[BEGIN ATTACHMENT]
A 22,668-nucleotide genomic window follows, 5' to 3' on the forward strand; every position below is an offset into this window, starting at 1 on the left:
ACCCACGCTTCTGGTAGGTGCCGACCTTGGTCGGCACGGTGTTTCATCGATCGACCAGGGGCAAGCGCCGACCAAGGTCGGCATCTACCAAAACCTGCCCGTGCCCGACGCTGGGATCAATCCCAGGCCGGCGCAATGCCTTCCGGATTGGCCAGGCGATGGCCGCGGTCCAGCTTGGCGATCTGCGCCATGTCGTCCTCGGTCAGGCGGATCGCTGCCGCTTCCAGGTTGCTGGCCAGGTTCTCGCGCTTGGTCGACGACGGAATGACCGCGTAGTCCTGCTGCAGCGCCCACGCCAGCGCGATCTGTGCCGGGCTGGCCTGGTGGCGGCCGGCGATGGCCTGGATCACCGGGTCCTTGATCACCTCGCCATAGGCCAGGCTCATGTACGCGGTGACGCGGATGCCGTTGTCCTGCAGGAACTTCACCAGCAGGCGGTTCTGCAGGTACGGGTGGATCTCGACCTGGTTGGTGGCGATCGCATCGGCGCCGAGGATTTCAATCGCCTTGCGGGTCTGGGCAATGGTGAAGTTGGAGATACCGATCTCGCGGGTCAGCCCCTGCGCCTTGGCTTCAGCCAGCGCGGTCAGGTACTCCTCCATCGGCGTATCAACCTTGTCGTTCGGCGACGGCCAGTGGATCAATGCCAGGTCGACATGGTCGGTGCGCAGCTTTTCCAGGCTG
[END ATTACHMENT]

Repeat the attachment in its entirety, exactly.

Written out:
A 22,668-nucleotide genomic window follows, 5' to 3' on the forward strand; every position below is an offset into this window, starting at 1 on the left:
ACCCACGCTTCTGGTAGGTGCCGACCTTGGTCGGCACGGTGTTTCATCGATCGACCAGGGGCAAGCGCCGACCAAGGTCGGCATCTACCAAAACCTGCCCGTGCCCGACGCTGGGATCAATCCCAGGCCGGCGCAATGCCTTCCGGATTGGCCAGGCGATGGCCGCGGTCCAGCTTGGCGATCTGCGCCATGTCGTCCTCGGTCAGGCGGATCGCTGCCGCTTCCAGGTTGCTGGCCAGGTTCTCGCGCTTGGTCGACGACGGAATGACCGCGTAGTCCTGCTGCAGCGCCCACGCCAGCGCGATCTGTGCCGGGCTGGCCTGGTGGCGGCCGGCGATGGCCTGGATCACCGGGTCCTTGATCACCTCGCCATAGGCCAGGCTCATGTACGCGGTGACGCGGATGCCGTTGTCCTGCAGGAACTTCACCAGCAGGCGGTTCTGCAGGTACGGGTGGATCTCGACCTGGTTGGTGGCGATCGCATCGGCGCCGAGGATTTCAATCGCCTTGCGGGTCTGGGCAATGGTGAAGTTGGAGATACCGATCTCGCGGGTCAGCCCCTGCGCCTTGGCTTCAGCCAGCGCGGTCAGGTACTCCTCCATCGGCGTATCAACCTTGTCGTTCGGCGACGGCCAGTGGATCAATGCCAGGTCGACATGGTCGGTGCGCAGCTTTTCCAGGCTG